If you’re in the market to purchase a home but have been sitting on the fence waiting for the “perfect” one, you may want to hop off soon.  Interest rates have been creeping up lately (as have the prices of homes for sale on the Central Coast) and all that is going to affect your pocketbook.

For example, if you were to buy a $500,000 single-family owner-occupied home, a 30-year fixed loan at today’s interest rate of 4.25% will mean a monthly mortgage payment of $1967.76.  Two months ago, when the interest rate was 3.5%, the monthly payment for the same price purchase was $1,796.18.

We all know the anxiety and stress this “rate gambling”  can cause and I intend to give you some insight and knowledge that will ease stress and create a comfortable decision process. It is important to understand how your mortgage rate itself is determined and what will affect its fluctuation in the market. With this information it’s easier to make a secure and educated decision on when is the right time to act.

What influences rising interest rates?

The best way to answer that question is to start with some other questions:

  • Where does your money goes after you make your payment?
  • Who gets the money from my interest payment?
  • Who is profiting from this transaction every month?

Is it your servicer, the bank, maybe even the lending officer?  No….
The answer is your loan investor.

All mortgage loan are sold on the secondary market in the form of mortgage backed securities. These securities are low risk investment vehicles that typically yield a slightly higher rate than US Treasury Bonds, as to appeal to investors looking for a conservative option on the market. This creates a direct link between US Treasury bonds rates and Mortgage rates. Hence, when US bond rates go up then mortgage securities follow suit seeing as how they have a higher risk and yield a higher return. The same goes to be said if US Treasury Bond rates go down.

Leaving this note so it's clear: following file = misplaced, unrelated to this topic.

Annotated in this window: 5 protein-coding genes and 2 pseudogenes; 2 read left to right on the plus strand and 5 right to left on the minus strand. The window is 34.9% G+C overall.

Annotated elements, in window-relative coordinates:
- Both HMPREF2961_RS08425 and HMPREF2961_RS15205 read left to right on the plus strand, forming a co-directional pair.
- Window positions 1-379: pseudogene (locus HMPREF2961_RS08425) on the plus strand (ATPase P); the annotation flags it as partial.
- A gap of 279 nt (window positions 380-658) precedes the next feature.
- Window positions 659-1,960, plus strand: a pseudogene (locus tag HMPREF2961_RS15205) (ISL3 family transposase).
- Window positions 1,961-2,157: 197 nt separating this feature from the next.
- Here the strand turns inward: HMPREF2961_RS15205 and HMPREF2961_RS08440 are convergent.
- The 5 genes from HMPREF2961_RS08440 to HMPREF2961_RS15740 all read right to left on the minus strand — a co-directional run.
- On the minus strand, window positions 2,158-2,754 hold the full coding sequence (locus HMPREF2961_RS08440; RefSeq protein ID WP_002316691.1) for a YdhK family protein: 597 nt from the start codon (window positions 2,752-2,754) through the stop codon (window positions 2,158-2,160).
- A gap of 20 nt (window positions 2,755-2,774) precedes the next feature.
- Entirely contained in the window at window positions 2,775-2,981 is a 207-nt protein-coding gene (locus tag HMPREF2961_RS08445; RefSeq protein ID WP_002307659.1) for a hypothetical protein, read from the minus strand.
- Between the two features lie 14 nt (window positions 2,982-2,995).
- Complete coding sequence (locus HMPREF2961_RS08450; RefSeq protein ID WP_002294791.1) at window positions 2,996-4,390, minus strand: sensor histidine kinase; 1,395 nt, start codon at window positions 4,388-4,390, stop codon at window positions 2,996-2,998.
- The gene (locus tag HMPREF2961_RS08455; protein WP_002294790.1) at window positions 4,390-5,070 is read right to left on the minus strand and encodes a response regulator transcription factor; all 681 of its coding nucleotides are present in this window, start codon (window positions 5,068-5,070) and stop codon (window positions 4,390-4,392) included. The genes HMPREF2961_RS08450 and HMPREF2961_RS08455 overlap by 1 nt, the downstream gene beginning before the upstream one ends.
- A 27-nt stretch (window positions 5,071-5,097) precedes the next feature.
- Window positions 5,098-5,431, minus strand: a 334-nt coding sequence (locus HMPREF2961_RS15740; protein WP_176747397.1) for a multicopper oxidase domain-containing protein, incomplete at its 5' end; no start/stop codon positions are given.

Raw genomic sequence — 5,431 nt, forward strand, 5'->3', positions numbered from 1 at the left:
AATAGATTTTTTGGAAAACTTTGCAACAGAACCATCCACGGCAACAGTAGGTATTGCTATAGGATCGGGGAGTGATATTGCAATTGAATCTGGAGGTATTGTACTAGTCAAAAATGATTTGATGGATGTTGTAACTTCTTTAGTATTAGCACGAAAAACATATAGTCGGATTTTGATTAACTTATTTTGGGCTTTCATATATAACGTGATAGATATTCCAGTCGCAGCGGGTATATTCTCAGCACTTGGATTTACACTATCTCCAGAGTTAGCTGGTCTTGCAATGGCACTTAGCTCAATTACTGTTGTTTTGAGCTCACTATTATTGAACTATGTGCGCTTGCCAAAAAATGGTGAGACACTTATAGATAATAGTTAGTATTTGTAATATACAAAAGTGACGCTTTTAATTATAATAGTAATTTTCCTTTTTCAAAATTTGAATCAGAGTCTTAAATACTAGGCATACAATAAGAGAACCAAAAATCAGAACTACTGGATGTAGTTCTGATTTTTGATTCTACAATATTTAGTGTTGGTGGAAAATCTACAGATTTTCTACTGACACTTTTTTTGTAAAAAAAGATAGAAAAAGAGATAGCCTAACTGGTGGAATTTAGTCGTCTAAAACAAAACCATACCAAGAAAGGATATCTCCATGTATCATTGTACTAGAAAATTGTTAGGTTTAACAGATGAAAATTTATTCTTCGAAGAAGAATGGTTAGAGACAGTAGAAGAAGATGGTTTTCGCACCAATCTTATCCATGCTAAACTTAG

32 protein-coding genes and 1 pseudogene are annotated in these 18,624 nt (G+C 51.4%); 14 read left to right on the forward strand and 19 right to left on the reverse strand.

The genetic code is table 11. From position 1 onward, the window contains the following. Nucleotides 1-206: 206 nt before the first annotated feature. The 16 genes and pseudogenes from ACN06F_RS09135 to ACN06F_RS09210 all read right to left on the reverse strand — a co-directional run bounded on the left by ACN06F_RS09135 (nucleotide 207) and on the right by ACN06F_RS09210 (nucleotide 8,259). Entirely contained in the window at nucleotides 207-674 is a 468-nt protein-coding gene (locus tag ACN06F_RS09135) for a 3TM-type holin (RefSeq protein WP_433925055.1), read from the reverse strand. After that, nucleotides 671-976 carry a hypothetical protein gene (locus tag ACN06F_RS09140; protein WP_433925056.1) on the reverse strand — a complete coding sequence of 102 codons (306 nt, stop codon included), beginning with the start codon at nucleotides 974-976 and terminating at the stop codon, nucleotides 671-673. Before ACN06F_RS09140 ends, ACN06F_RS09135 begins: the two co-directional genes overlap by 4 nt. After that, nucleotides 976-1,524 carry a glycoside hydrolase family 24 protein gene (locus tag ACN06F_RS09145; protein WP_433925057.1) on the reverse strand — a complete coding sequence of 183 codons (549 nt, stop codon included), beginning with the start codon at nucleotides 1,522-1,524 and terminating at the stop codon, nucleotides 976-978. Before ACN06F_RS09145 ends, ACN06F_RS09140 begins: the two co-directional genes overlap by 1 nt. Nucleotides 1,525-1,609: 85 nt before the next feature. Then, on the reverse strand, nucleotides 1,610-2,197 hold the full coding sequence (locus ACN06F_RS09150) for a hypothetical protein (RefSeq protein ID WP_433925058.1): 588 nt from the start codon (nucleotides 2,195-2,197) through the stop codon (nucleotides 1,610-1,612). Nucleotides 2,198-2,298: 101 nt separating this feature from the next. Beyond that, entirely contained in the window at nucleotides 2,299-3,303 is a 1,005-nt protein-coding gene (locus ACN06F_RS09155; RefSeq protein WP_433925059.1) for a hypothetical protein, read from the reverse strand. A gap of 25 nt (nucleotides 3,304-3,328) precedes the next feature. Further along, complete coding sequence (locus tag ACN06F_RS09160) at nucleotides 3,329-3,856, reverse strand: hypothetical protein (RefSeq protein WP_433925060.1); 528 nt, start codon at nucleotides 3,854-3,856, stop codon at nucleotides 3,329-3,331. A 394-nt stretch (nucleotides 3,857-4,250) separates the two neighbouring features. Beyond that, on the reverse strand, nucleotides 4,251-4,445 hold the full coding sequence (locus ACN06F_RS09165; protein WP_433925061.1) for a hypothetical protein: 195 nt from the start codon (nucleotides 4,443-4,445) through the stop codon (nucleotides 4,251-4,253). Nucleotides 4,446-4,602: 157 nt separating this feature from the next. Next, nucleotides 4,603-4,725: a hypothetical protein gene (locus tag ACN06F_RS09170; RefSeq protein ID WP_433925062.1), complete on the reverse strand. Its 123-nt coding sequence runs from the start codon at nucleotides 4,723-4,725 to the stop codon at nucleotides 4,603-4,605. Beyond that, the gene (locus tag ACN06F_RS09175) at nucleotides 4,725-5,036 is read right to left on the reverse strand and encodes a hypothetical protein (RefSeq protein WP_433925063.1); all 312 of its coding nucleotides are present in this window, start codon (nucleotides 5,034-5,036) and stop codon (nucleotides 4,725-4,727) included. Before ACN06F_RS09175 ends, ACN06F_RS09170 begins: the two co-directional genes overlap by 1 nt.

With this being addressed our next question is “How do we make the US Treasury rates go down?”  As with most things in the economy the price is determined by the “supply and demand” concept.

For example: When there is a shortage of milk in the market, the price of milk goes up and the dairyman yields more profit or return. When there is a larger supply of milk introduced to the market, the price of milk drops and the dairyman makes less.

This is the concept that was used and has been keeping mortgage rates down recently. The plan is referred to as Quantitative easing and allowed the government to buy large quantities of US Treasury bonds, in essence controlling the supply and keeping the rate down. These dealings with the US treasury bond advertently lowered rates for mortgage consumers and pushed investors to seek low risk investing opportunities other then the US treasury bonds.

Recent Changes in the Market

Now that we know who is receiving the benefits our interest payments and what can dictate the fluctuation, let’s look at what has recently occurred in the market. According to USA Today on June 02, 2013, it seems that the government will be tapering back on the purchase of US bonds earlier than the original stated year of 2014. This created a higher rate of return on US Treasury Bonds and in essence mortgage backed securities. This increase of rate is then passed onto us, the consumer.  Based on this information we can assume that unless the US Treasury bond rate of return drops drastically we cannot anticipate any new the dip in the rate. If anything prepare ourselves for the continuous increase to come.

Knowing that this gradual increase is coming to mortgage rates and comparing them to the overall rates of the past, now more than ever it is important to lock in the rate and find the home at an affordable rate. Rates are still low and home values are increasing, if you are debating and don’t know where to start as always I suggest with questions! Thank you for your time and until next time…
Happy Hunting!


For more information about current interest rates and mortgage loan options, call Sarah Bradley from Wells Fargo Mortgage in Pismo, Beach, CA